On the south coast, an unidentified IJN Special Naval Landing Force (SNLF) lands on Qinzhouwan Bay, near Qusha of Pakhoi city. After overwhelming limited Chinese resistance, the Japanese occupy the port of Pakhoi and push towards Nanning with two IJA divisions and one SNLF brigade. They soon capture Fangcheng and cut off the Nanning-Zhennanguan Pass segment of the Xiang-Gui Railway, but the Chinese ship away locomotives, 7,000 tons of railway materials and 5,000 tons of supplies to Tongdeng before the Japanese take over Mingjiang.
24 November 1939:
Nanning falls to the Japanese as Chinese forces fall back along the highway to Wuming. Shortly thereafter, departs for home waters.
E December 1939-March 1940:
Operates in Japan waters and is stationed in Ariake Wan (Bay), Kyushu.
26 March 1940:
Arrives in Central China waters. Her air group consists of 18 A5M “Claude” (+ 6 spares), 27 B5N “Kate” (+ 9 spares) and 18 D1A2 “Susie” (+ 6 spares).
E 27 March-2 April 1940:
Participates in operations against Chinese forces.
2 April 1940:
Departs China for Japan.
1 June 1940:
Departs Yokosuka for Ariake Bay for training.
25 June 1940 :
Arrives at Beppu Bay, via Sukumo Bay.
15 July 1940:
Returns to Yokosuka.
10 August 1940:
Arrives at Ariake Bay.
4 September 1940:
Arrives at Yokosuka from Sukumo Bay.
5 September 1940:
Departs Yokosuka. Steams to the southern Pacific to support Army's operations.
18 September 1940:
Arrives at Hiroshima Bay.
20 September 1940:
Arrives at Kure.
11 October 1940:
Participates in the Naval Review off Yokohoma, then cruises over to Yokosuka.
15 October 1940:
Captain Kusaka is relieved by Captain Ito Ko (39) as Commanding Officer.
15 November 1940 ~ March 1941:
Reclassified as special duty ship in Yokosuka Naval District. Undergoes during that period, several inspections of her armament, radio instrumentation and fire-control systems.
25 March 1941:
Captain (Vice Admiral posthumously) Hasegawa Kiichi (42) (former CO of light carrier RYUJO) is appointed commanding officer.
10 April 1941:
Becomes flagship of the newly organized First Air Fleet and assigned to Cardiv 1 with carrier KAGA and DesDiv's 7 AKEBONO and USHIO. CarDiv 2's carriers HIRYU and SORYU with DesDiv's 23 KIKUZUKI and UZUKI and CarDiv 4's light carrier RYUJO also are attached to the First Air Fleet.
11 April 1941:
Vice Admiral (Admiral, posthumously) Nagumo Chuichi's (36) (former CO of battleship YAMASHIRO) embarks on AKAGI as CINC, Air Fleet 1.
22 April 1941:
24 April 1941:
Arrives at Kagoshima Bay.
Late April-May 1941:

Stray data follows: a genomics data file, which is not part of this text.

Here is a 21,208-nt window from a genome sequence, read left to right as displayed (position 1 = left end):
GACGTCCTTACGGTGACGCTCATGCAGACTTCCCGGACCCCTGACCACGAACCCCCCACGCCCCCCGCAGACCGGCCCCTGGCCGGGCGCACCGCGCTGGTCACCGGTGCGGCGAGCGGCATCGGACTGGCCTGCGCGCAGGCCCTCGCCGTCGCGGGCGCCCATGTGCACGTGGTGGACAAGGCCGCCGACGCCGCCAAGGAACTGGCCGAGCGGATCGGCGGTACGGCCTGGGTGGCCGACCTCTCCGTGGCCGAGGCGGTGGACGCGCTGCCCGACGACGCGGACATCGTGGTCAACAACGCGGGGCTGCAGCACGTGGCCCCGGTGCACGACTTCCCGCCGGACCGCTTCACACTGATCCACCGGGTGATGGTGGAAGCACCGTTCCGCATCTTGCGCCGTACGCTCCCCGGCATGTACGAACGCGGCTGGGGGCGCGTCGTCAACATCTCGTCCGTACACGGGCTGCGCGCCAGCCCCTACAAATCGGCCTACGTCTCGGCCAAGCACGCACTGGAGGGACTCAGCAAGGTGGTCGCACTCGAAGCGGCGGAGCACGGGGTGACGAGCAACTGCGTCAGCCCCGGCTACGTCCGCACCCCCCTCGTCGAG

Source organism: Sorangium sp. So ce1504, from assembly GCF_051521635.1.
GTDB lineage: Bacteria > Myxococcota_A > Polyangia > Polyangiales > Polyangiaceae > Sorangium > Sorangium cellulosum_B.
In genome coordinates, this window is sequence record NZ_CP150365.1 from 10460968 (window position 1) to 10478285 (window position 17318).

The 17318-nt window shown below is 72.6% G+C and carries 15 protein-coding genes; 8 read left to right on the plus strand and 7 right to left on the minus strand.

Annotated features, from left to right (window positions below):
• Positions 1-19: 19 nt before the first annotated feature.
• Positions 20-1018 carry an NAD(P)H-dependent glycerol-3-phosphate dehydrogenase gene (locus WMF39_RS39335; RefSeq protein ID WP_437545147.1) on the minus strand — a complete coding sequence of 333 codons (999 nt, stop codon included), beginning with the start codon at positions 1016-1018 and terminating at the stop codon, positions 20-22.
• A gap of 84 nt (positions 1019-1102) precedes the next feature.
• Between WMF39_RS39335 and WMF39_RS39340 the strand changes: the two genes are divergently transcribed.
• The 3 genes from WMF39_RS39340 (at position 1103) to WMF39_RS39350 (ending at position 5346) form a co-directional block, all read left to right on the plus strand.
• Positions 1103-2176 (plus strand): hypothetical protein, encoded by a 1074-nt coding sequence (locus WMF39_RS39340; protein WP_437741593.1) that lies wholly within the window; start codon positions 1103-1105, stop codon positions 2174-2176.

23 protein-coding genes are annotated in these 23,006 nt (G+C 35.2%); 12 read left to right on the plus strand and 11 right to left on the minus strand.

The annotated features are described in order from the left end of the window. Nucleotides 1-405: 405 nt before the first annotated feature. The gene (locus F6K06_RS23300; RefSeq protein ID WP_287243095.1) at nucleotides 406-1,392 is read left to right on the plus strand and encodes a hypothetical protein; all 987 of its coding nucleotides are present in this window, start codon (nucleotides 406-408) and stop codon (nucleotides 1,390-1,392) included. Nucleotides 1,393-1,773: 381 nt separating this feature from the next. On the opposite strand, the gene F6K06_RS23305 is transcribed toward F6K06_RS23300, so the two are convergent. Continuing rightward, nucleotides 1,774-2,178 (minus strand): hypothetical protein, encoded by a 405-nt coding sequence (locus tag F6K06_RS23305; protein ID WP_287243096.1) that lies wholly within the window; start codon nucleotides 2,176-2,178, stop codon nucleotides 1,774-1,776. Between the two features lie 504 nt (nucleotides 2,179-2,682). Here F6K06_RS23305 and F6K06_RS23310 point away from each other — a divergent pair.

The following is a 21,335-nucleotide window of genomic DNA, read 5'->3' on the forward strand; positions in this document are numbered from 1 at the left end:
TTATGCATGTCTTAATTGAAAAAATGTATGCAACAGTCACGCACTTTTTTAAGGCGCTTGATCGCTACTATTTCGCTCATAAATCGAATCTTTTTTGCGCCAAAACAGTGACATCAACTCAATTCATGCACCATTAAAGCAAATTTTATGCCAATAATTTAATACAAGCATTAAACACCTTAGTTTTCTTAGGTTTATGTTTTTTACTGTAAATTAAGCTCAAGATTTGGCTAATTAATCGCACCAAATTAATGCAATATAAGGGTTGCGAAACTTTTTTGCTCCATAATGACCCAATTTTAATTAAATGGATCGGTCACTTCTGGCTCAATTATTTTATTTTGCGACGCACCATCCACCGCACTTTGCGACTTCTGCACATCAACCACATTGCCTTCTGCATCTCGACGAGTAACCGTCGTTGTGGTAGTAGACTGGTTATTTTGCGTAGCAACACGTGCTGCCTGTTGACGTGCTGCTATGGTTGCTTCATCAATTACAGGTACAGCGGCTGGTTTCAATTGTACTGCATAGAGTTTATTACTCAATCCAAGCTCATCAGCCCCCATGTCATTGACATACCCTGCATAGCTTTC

Near Kyushu, generally operating from Ariake Bay. Intensive exercises in horizontal bombing are performed against target ship (formely battleship) SETTSU. AKAGI's air group consists of 18 A5M “Claude” (+3 spares), 27 B5N “Kate” (+3 spares) and 18 D3A “Val” (+3 spares). Kyushu and Okinawa.
22 May 1941:
Arrives at Sasebo. Enters drydock the following day for hull maintenance and minor repairs.
5 June 1941:
Arrives at Kushikino, western Kyushu.
June ~ Mid July 1941:
Between Kyushu and Okinawa. Several training exercises in torpedo-bombing are conducted as well as protection of carriers against enemy air attacks. CarDiv 1 attacks CarDiv 2 (and vice-versa).
15 July 1941:
Returns to Yokosuka for maintenance and repairs.
29 July 1941:
Departs Yokosuka for Ariake Bay. Henceforth operating between Kagoshima and Ariake Bay.
25 August 1941:
Depart Ariake Bay for Yokosuka. That same day, LtCdr (later Cdr) Fuchida Mitsuo (52) is appointed air group Commanding Officer.
27 August 1941:
Arrives at Yokosuka. Carries out maintenance and refitting.
16 September 1941:
Arrives at Ariake Wan (Bay). Depart later for Yokosuka.
E October 1941:
Arrives at Yokosuka. Enters Yokosuka Naval Yard dock to repair minor damage from previous training exercises.
23 October 1941:
27 October 1941:
Arrives at Ariake Bay.
30 October 1941:
Cruises to Kagoshima Bay. Subsequently returns to Ariake Bay.
1 November 1941:
Departs Ariake Bay, returns same day.
4 November 1941:
Two training air raids are conducted against Saeki base from a distance of 200 nautical miles. Later that same day, arrives at Ariake Bay. At 2145, Admiral Yamamoto, Combined Fleet's CINC, holds a conference aboard. Date of commencing military operations - 8 December (Tokyo time) - is confirmed; also discussed are recent training and issue of too deep runs of torpedoes after they are dropped, which could lead them to hit the bottom in the shallow waters of Pearl Harbor. This issue will be later fixed by the implementation of wooden fins to make them dive less deeply upon entry into the water.
7 November 1941:
Arrives at Kagoshima Bay.
8 November 1941:
Departs Kagoshima Bay.
9 November 1941:
Arrives at Sasebo.
13 November 1941:
Departs Sasebo. Arrives later that day at Kagoshima.
15 November 1941:
Departs Kagoshima Bay.
16 November 1941:
At 1340, arrives at Saeki Bay. At 1500, Admiral Yamamoto and his staff embarks and carries out an officer briefing on the flight deck, attended by over 100 men who would participate in the upcoming Hawaii Operation. The crews receive a strict order not to get ashore. After sunset, departs Saeki Bay for the Kuriles.
22 November 1941:
Arrives at Hittokappu Bay, Etorofu-To (Island) (now Iturup) the secret assembling point for the Pearl Harbor attack Mobile Force. At 2000, LtCdr Fuchida and Chief of Intelligence Suzuki meet in the conference room. Intel Chief points particular targets on the diorama depicting PH Naval Base and refers present status of warships based there, number of aircraft basing on every airfield and AA defense stations. AKAGI operational air group's consists of 18 Type 0 Mitsubishi A6M2 Reisen “Zeke” fighters, 27 Type 97 Nakajima B5N2 “Kate” attack planes and 18 Type 99 Aichi D3A1 “Val” dive bombers.